STEVENS ARRANGED TO HAVE THE SAME ELEVATOR IN stalled in the Continental, but its $11,000 price made the directors reconsider. The corporation called in three engineers to survey Tufts’s machine and recommend an alternative. They chose a design by William Sellers of Philadelphia that would, they determined, “make less noise … it will not get out of order, [will] be less expensive in repairs, require less power, can be run at a much greater rate of speed and be equally safe.” Evidently the vertical screw left room for refinement. Not only did Sellers’s machine cost significantly less, but it included a no-risk guarantee; if the hotel’s management was not entirely satisfied, he would take it out. Nonetheless Stevens, the largest shareholder, prevailed over his fellow directors, and the hotel got the pricier Tufts machine. But it remained clear to everyone throughout the ordeal that the elevator was essential for the hotel to achieve its goal of world-class luxury.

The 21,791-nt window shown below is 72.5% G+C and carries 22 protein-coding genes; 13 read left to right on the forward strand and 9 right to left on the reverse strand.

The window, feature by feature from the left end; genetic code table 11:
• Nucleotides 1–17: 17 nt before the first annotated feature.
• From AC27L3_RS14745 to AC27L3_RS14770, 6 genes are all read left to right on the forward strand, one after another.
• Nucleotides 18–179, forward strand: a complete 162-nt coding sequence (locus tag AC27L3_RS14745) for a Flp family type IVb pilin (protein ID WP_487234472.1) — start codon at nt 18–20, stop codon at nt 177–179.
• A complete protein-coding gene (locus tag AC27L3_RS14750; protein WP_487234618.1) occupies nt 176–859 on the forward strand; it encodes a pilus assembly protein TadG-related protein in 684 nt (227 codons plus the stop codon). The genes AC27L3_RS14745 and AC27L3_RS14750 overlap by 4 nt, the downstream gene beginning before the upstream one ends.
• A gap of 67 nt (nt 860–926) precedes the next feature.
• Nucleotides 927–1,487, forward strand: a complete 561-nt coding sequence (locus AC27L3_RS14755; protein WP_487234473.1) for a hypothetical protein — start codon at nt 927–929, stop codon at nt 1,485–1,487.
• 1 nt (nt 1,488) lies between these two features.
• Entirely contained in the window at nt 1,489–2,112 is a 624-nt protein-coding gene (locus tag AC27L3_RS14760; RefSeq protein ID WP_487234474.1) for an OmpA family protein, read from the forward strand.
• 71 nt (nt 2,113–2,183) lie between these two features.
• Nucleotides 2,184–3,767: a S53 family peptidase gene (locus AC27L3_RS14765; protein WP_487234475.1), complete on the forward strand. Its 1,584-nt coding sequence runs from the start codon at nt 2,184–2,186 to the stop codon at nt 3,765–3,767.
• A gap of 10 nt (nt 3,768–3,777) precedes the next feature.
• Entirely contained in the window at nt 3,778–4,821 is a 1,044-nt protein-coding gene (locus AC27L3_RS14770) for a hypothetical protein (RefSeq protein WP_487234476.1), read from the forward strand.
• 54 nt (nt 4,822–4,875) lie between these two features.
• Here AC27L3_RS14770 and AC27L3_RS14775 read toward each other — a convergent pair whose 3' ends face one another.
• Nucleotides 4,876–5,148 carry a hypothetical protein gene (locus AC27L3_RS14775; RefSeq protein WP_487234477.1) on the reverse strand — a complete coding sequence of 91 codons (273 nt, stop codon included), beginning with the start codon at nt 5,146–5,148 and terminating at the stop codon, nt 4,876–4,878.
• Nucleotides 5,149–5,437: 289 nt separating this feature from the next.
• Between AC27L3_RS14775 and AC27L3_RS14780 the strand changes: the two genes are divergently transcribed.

Beyond the elevator the hotel was a marvel of steam power. The kitchen in particular was said to have “many new inventions known only to this establishment.” Steam worked a carving table, boilers for meat, fish, vegetables, and soups, spits for roasting joints of meat, coffee grinders, jelly and candy kettles, and ice-cream freezers. Even the dairy farm that supplied the hotel had a new patent milking machine. All washing, wringing, and mangling were done by steam power, with clean and soiled laundry transported via a steam-powered elevator. Five and a half miles of steam tubing delivered heat throughout the building—again a luxury found only in the mansions of the upper class.
Americans were coming to think of their best hotels as the finest achievement of an inventive, democratic, mobile civilization and the embodiment of local greatness, enterprise, and hospitality. As people moved westward, prosperous Western entrepreneurs built fancy hotels as monuments to their success. Anthony Trollope was not being entirely facetious when he wrote in 1862 that “the first sign of an incipient settlement is an hotel five stories high, with an office, a bar, a cloak-room, three gentlemen’s parlours, two ladies’ parlours, a ladies’ entrance, and two hundred bedrooms.”